Real-life lieutenant John Hoy, hero of the movie "The Last Chance" (check it out a IMDb - what an unusual Swiss film - sounds really interesting!) got married - to a Swiss girl from Lugano. The film is about an English and an American soldier escaping the Nazis in Italy and trying to make it to the Swiss border... The director was an Austrian who had emigrated to Switzerland, the film was produced by a Swiss company and distributed by MGM. No famous names in the cast list, and maybe John Hoy wasn't the only real-life soldier making a once-in-a-lifetime appearance in a film. I shouldn't wonder if he met the girl while filming this! I am fascinated now, and I actually want to see this!
Edouart Herriot, mayor of Lyon, was on a lecture tour in Switzerland.
French actress Michèle Morgan was also touring Switzerland, in aid of a French charity.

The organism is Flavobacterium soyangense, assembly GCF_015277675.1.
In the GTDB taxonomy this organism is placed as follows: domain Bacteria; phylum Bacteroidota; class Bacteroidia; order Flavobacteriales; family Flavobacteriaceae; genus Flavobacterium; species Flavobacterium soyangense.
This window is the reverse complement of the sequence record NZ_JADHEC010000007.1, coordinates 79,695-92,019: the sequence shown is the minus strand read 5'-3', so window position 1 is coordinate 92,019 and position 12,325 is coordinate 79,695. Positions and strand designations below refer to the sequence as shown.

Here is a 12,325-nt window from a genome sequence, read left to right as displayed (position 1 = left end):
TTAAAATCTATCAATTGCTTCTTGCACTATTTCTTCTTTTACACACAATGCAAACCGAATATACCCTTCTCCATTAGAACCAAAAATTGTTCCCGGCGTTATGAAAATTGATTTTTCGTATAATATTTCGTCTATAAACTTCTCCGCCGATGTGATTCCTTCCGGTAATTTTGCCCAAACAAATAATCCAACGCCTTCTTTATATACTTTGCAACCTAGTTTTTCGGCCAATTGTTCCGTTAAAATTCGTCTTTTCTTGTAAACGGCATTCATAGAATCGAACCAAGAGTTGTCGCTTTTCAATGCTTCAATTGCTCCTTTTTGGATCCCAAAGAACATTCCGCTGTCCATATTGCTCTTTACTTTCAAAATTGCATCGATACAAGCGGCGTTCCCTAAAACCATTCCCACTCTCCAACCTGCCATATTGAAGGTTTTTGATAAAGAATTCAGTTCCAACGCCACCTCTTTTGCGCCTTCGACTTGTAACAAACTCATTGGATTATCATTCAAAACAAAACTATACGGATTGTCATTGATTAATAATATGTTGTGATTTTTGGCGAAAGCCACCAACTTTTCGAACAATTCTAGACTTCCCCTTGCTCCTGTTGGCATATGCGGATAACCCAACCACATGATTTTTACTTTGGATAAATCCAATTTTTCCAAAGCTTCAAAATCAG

UN General Assembly in London (the first one...!) - it's first chairman, Belgian foreign minister Paul Henri Spaak holding a speech. 
And whilst the UN was holding it's first assembly, Mr. and Mrs. Churchill went on a holiday trip to the US, on board the "Queen Elizabeth". I can't help having a bit of a laugh here!
And last... the Swiss ski association was holding ski camps for kids again. 500 girls, raring to go skiing. Just imagine...!

The fashion!
First up, pretty aprons, decorated with colorful embroidery. Just imagine putting so much work into something as seemingly banal as an apron!

 But here comes the first taste of great fashion, Modeblatt style! The title says "Born in Paris...", so the implication is that these chic little day dresses are as good as anything designed in Paris. I love the illustration, and yes, the dresses are all very becoming. And just look at how short they are, they really just cover the knees and nothing more! Patterns could bought or ordered by mail in various sizes for these, but even better, each one was included in one size on the monthly pattern sheet! There were no actual sizes, it just went by bust-measurment, or hip measurement when the item concerned was just a skirt.